You’re Not Allowed To Knock Trump For Stormy Daniels If You Watch Porn

You’re Not Allowed To Knock Trump For Stormy Daniels If You Watch Porn

Our culture is so far gone that we don't consider secretly watching porn to be adulterous behavior. But even watching porn is akin to having an affair.
John Sweeney
By

Many have been quick to judge President Trump for his affair with pornography creator Stormy Daniels, and rightfully so. But Donald Trump is not the first man to cheat on his wife with an onscreen prostitute this year. Presumably, thousands of men engage in adulterous behavior with pornographers and strippers every day.

Culturally we may not believe it, but each time a married man watches pornography, he commits an act of adultery. This by no means justifies President Trump’s behavior. He slept with another woman while his wife was home caring for their son, and he deserves every second of criticism from his affair with Daniels.

To be clear, I do not intend to argue that pornography objectifies women, robs them of their dignity, treats them like commodities, and pushes them further into the bottomless pit of depravity. It most certainly does all those things and more, but that is a topic for another time. Rather, I want to focus on the fact that as an industry, pornography has created an entire generation of unwitting adulterers.

If anything can be attributed to the sexual revolution, it is the widespread popularization of pornography. It is the crowning achievement of a culture that treats sex flippantly, stripping it of its beauty and purpose, leaving only the bodily function. We have reduced sex to transactional entertainment and created a generation of pornography-addicted consumers, hiding behind the anonymity of a computer screen. But the computer screen does not confer innocence or fidelity.

Porn Is Tantamount To Cheating

Although it may be difficult to admit, we cannot continue to ignore that watching pornography while in a relationship is tantamount to cheating. I realize that some will assume this is nothing more than a puritanical, prudish screed. But when considered honestly, my conclusion about porn is unavoidable.

Instinctively, we all believe we know what cheating looks look like. Yet most would deny that watching pornography is cheating. Could it be that watching pornography is truly a victimless crime? Hardly. The truth is that no man wants to ask himself whether his porn habit is justifiable. It is far easier to go on believing that it’s harmless entertainment.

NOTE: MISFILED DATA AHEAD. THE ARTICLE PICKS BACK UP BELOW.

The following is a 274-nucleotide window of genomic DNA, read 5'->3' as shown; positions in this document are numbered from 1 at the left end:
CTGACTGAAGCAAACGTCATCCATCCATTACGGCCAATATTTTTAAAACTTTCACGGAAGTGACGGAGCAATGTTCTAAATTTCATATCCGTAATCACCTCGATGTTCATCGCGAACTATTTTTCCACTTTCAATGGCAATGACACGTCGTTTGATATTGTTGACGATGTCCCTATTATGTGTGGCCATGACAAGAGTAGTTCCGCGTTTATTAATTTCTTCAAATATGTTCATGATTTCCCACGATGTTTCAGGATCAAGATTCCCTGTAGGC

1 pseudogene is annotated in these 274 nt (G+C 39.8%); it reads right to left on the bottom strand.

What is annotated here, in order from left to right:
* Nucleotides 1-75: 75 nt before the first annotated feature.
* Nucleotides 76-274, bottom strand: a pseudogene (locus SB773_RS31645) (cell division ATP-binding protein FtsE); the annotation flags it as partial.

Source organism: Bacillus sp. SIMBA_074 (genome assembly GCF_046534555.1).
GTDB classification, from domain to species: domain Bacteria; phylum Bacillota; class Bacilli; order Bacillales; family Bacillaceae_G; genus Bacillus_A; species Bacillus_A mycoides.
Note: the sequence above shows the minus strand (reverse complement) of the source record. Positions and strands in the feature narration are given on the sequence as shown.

But pornography is not merely entertainment. It has far more in common with our traditional understanding of adultery than most realize. We don’t wait for our wives to leave the house to watch baseball.

No issue can be honestly settled without first establishing some common ground. This issue is surely no exception. So let’s start with a common-sense assumption regarding infidelity. If a married man cheats on his wife with another woman, it does not matter if the woman knows that he has previously bound himself in a marital promise. This seems painfully obvious, and it is, but it also reveals something important. It is only the knowledge and intent of the married man that is relevant.

Keep that in mind. Now, imagine that a woman returns home from work only to find her husband on a video chat, engaging in virtual sex with a woman he met online. Does it really matter if his paramour knows that he is married? Few, if any, would deny with a straight face that the wife would have every right to give her unfaithful husband his walking papers. Direct physical contact is sufficient, but not necessary to commit adultery.

Therefore, if we can say anything about infidelity, we can say that it does not matter if both parties intend to participate in an extramarital relationship, and that hiding behind a computer screen is nothing more than a technicality, providing neither excuse nor justification. It is easy to see, then, that watching pornography is not substantively different or uniquely innocent.

Physical Contact Isn’t a Requirement for Adultery

Imagine a woman returns home from work to find her husband once again on his commuter, only this time he is engaging with a professional live-cam performer as opposed to someone he met online. Assuming the performer has particularly odd scruples, she may not intend for this man, or for any married man to avail themselves of her services. She may not even know who the viewers are.

But this can’t possibly serve as an adequate mitigating factor, because who she intends to interact with is irrelevant. His behavior here is no different than the previous hypothetical. If a man can commit adultery through a computer connection, does it really matter who is on the other end?

Notice, then, how similar this is to watching pornography.  The only real difference is that a typical pornographic video is pre-recorded. But adultery does not have to take place in real time. If a married man and another woman are exchanging sexually explicit, pornographic videos of themselves though an app like Snapchat, are they not cheating? I find it hard to believe that anyone would honestly justify this as innocent behavior.

I think most know, whether they want to admit it or not, that watching pornography while in a relationship is cheating. Unfortunately, it appears that most men and women today are convinced that it is normal, healthy behavior. At the very least, if not accepted, it is simply expected of men, as if we do not have one ounce of self-control. We should demand more of our significant others and of ourselves.

John Sweeney writes from New Jersey.

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